Nong Khai, a small town sitting on the border between Thailand and Laos in Issan (the northeast region of Thailand), is normally nothing more than a pit-stop for travelers on their way to Vientiane or doing visa runs to stay longer in the Land of Smiles. However, Nong Khai is a great little gem that is truly worth more than just a passing glance. There’s an extensive outdoor market, a lovely little walking promenade next to the Mekong with great restaurants and bars, and this totally cool Buddha statue park. Of all the things to do in Nong Khai, this was by far my favorite spot and I 100% recommend checking it out!
Looking for a good, centrally-located hote in Nong Khai? I stayed at Klang Muang Nong Khai and can recommend it!
The Sala Kaew Ku Buddha Statue Park
This maliciously terrifying, 7-headed towering serpent is known as the Naga. While it may appear downright demonic, this creature is actually heavily revered and widely respected among Thai, Lao, Burmese, and Indian culture, as it is considered one of the main guardians of Buddha. In one particular story, it is said that the Naga protected Buddha in a relentless storm, using its many hoods as a cover. This giant, 25 meter (75+ foot) work of art is absolutely the coolest Buddha statue I’ve ever seen in my 6+ years in Thailand.
As you may already be aware, there are several different statue forms to depict the Buddha. On top is the classic sitting (grinning) Buddha. On the bottom is one of the most popular, yet most mistaken statues in Asian cultures! Contrary to popular belief, this is not a statue of Buddha, but of ‘Ho-Tai’ (also known as ‘Budai’ or more informally, the ‘Fat Budha’ or ‘Laughing Buddha’), who was actually a real-life Chinese monk who lived during the 10th century A.D. He was well known for his captivating Buddhist sermons and his big cloth sack of goodies and gifts that he would give to children who came to learn about Buddhism. Nowadays his statue is seen as bringing wealth, prosperity, and happiness to those that seek its spirit’s blessing.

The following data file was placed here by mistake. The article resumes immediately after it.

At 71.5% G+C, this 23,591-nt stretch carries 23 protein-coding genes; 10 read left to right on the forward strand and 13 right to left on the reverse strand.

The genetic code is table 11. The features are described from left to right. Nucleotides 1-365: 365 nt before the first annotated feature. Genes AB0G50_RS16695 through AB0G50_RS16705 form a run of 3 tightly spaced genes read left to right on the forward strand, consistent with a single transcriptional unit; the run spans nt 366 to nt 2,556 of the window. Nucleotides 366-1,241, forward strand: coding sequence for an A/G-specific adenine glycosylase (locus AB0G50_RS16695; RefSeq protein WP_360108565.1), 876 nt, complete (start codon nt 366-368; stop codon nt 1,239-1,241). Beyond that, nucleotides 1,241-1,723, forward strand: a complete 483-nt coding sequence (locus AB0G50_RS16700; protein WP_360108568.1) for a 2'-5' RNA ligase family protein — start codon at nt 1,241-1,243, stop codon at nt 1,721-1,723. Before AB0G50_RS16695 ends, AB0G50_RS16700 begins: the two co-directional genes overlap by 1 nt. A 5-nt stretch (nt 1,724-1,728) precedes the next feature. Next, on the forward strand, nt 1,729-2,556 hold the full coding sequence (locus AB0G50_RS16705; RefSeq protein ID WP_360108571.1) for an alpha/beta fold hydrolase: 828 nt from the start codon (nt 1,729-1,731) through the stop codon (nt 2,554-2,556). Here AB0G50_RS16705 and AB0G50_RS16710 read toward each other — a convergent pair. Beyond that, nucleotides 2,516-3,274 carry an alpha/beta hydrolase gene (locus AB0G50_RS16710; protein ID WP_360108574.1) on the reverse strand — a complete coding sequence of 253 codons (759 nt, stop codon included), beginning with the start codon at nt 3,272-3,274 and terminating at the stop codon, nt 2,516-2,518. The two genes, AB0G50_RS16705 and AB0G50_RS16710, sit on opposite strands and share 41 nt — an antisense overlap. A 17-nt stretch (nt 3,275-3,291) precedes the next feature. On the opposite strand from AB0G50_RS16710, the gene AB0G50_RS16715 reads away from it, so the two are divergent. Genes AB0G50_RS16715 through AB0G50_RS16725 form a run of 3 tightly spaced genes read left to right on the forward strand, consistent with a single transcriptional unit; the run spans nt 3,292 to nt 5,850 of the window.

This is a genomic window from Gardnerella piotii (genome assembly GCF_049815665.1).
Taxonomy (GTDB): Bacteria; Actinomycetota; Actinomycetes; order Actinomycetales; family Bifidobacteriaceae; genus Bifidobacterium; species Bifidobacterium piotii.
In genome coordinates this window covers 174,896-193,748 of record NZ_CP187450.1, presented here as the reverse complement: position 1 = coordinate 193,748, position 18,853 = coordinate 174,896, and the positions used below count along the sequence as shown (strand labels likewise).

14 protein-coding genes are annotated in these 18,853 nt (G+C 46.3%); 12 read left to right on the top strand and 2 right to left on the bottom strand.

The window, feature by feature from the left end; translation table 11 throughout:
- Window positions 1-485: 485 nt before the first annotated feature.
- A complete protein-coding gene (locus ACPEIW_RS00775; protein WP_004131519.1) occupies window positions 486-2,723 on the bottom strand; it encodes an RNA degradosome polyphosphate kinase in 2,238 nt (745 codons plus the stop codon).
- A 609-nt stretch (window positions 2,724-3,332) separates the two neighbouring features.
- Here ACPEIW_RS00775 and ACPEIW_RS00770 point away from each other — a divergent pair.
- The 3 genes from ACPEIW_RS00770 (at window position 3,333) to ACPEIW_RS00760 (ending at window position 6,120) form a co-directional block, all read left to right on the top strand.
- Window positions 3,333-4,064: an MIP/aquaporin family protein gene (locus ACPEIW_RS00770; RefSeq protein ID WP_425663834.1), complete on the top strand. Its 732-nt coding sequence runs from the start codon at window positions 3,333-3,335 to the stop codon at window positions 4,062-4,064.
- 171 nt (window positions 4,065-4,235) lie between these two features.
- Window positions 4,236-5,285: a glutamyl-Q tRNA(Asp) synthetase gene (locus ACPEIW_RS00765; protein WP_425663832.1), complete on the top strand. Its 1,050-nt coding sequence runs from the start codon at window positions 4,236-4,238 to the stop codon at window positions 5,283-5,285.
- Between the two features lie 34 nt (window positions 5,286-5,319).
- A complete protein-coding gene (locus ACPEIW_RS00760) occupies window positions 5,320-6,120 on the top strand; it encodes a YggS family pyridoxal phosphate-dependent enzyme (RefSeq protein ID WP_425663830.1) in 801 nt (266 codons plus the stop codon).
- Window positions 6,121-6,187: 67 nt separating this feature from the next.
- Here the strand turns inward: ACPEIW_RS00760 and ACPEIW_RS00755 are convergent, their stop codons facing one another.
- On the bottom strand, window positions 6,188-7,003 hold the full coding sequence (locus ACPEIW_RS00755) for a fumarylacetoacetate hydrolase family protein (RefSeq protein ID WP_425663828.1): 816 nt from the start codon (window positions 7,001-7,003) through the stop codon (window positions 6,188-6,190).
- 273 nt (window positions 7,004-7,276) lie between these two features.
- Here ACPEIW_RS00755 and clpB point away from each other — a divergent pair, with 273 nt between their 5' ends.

Buddhas n’ dancing ladies all around. Video visual above courtesy of my Facebook page, which you should definitely have a look at, too. 😉
In the very back of the park, venture through this catfish head and through the short, stooping tunnel into the “Wheel of Life.”
This circular, multi-part group of sculptures represents the karmic cycle of birth and death through a progression of tarot-like characters.
The statue in the center is known as the Alms Bowl Buddha, which signifies compassion and caring for all living things. Contrary to what many think, monks (and the Buddha himself) did not beg for food. Instead, they collected alms. The difference is that collecting alms allows for those giving the alms to make merit, therefore bringing them good karma in the future.
While an elephant-man riding a mouse may look just a tad bit bizarre to most, this is actually a statue of the highly-revered Hindu god Ganesha, riding his prized steed Mooshika. Why does the most important figure in Hinduism ride a mouse? Symbolism. The mouse represents the greedy, destructive human spirit, tamed and controlled forever by the great Ganesha. The depiction of the elephant walking calmly through a pack of cantankerous canines boasts great symbolism as well: Do not be bothered by gossip.
After poring over the Britannica and Wikipedia alike, I think I have finally got the lowdown on these two statues. From what I understand, both statues are meant to represent the god called “Lokesvara,” which is a popular figure of the cultures of India, all the way southeast to Thailand, and all the way north to China. There are literally hundreds of different representations of Lokesvara, and these two are the original sculptor’s idea of what this god should look like. Lokesvara was known to be called upon individually by Buddha to help all earthly beings attain enlightenment. Thus, he was granted many extra arms and hands so that he may carry out his task, further symbolizing his compassion.
The Sala Kaew Ku Buddha Statue Park is located here, in the southeast part of Nong Khai town. It can be reached very easily by rented bicycle or motorbike. If you must take a tuk-tuk, expect to pay 150 baht one way or 250-300 baht return. (As a long-term resident of Thailand, I highly detest how easily tuk-tuk drivers price-gouge tourists, so I’d recommend trying to go here independently!) The entrance fee is just 20 baht and there are several snack/drink vendors hanging out around the entrance if you are hungry or thirsty.
This kind, friendly gentleman below called Nui rents motorbikes for 200 baht per day in Nong Khai. Bring your passport and he’ll be happy to rent a bike to you. I 100% recommend him!
Continuing your travels into the Land of Smiles? Have a look at the rest of my Thailand articles.